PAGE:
Margot EggbetterMiffy is the adventurous tomboy with the Pocahontas tail, a clever girl she is always first to figure things out but always last to bed – only recently after four months free did she finally put herself to bed – each day is just too much fun to end.

Miffy

Martha is top hen of the M girls, a folky sort of girl just like her namesake, and quiet yet firm in her manner, but recently I have seen a cheekier side to her character, following Chief Mischief Maker Margot over the fence and into the forbidden wonderland of the Humans’ Garden.

Martha Tilst-hen

And finally little Milly, still timid but always beautiful, she loves me very much as she has discovered she can eat food out of my hand and no one will chase her away. She is growing in confidence though and is a real sweetheart, I always have a soft spot for the bottom hen.

MillyMollyMandy

The M Girls are a delight – young, healthy and happy girls; watching them enjoy their new life brings that much needed spark back into my own. Every day brings a new adventure for them and a reason to smile for me!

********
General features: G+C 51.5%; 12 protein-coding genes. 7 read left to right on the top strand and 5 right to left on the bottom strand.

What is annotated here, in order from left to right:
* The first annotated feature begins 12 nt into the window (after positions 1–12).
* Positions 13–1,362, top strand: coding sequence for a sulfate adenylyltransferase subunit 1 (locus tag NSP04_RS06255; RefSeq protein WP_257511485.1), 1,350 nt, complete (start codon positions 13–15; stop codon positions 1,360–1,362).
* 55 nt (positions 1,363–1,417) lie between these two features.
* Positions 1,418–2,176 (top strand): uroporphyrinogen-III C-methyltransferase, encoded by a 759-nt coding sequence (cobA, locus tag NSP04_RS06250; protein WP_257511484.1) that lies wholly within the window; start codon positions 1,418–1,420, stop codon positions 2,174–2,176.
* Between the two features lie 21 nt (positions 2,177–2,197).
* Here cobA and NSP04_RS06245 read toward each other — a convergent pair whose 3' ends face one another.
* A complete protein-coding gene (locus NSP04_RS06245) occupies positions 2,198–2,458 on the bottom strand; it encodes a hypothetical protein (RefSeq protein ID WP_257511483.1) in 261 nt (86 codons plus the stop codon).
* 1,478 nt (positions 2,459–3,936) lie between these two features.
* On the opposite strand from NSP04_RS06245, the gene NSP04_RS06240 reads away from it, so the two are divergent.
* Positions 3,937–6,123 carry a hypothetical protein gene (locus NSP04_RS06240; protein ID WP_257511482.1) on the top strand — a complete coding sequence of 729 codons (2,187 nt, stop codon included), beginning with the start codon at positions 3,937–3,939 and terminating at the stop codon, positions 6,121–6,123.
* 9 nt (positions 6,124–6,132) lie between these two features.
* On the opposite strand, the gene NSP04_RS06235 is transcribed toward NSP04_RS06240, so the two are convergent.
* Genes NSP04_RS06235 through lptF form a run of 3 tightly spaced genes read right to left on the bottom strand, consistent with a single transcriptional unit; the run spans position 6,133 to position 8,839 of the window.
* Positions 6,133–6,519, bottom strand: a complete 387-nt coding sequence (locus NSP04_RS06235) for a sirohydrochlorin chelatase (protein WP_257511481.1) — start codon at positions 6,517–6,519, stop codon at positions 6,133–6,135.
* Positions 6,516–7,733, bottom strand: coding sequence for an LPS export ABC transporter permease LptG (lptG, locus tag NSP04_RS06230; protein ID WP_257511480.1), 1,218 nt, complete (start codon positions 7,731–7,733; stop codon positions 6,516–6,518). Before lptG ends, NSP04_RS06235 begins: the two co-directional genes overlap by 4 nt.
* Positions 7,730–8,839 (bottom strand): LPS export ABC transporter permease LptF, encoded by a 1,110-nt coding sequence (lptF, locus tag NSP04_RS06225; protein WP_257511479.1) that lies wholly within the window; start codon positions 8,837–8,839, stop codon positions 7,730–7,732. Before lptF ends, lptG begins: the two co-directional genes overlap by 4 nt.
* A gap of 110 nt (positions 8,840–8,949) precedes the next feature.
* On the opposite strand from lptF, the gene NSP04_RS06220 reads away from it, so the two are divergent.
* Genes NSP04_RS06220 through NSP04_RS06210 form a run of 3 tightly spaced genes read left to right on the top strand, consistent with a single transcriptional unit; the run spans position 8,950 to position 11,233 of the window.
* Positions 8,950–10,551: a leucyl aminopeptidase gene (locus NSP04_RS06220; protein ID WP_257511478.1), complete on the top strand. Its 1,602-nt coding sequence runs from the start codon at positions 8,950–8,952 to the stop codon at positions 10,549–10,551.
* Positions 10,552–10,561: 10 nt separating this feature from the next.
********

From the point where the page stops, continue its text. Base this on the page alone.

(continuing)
We do have other exciting news but I don’t want to steal the M Girls’ thunder so will post about it tomorrow. Suffice to say people are amazing!!

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My apologies for being so slow in updating the blog. Effie’s passing has left us totally devastated, with a huge Effie-shaped hole in our lives that we are struggling to come to terms with. And if I am honest it has left my chicken keeping life without its sparkle. My girl has gone and everything seems muted and grey. I still talk to her every morning, well to her little ‘Effie’ stone anyway, which is now nestling next to Miss Basket’s on our little chicken graveyard – a sight which provides a little comfort and reassurance.

But there are still nine little hens running around the garden who depend on us and are trying everything in their magical chickeny power to lift our spirits and show us how to face life without Effie.

Mathematicians out there will be thinking; “I thought they had eight hens, with no Effie, that would make seven.” Well yes … therein lies a tale!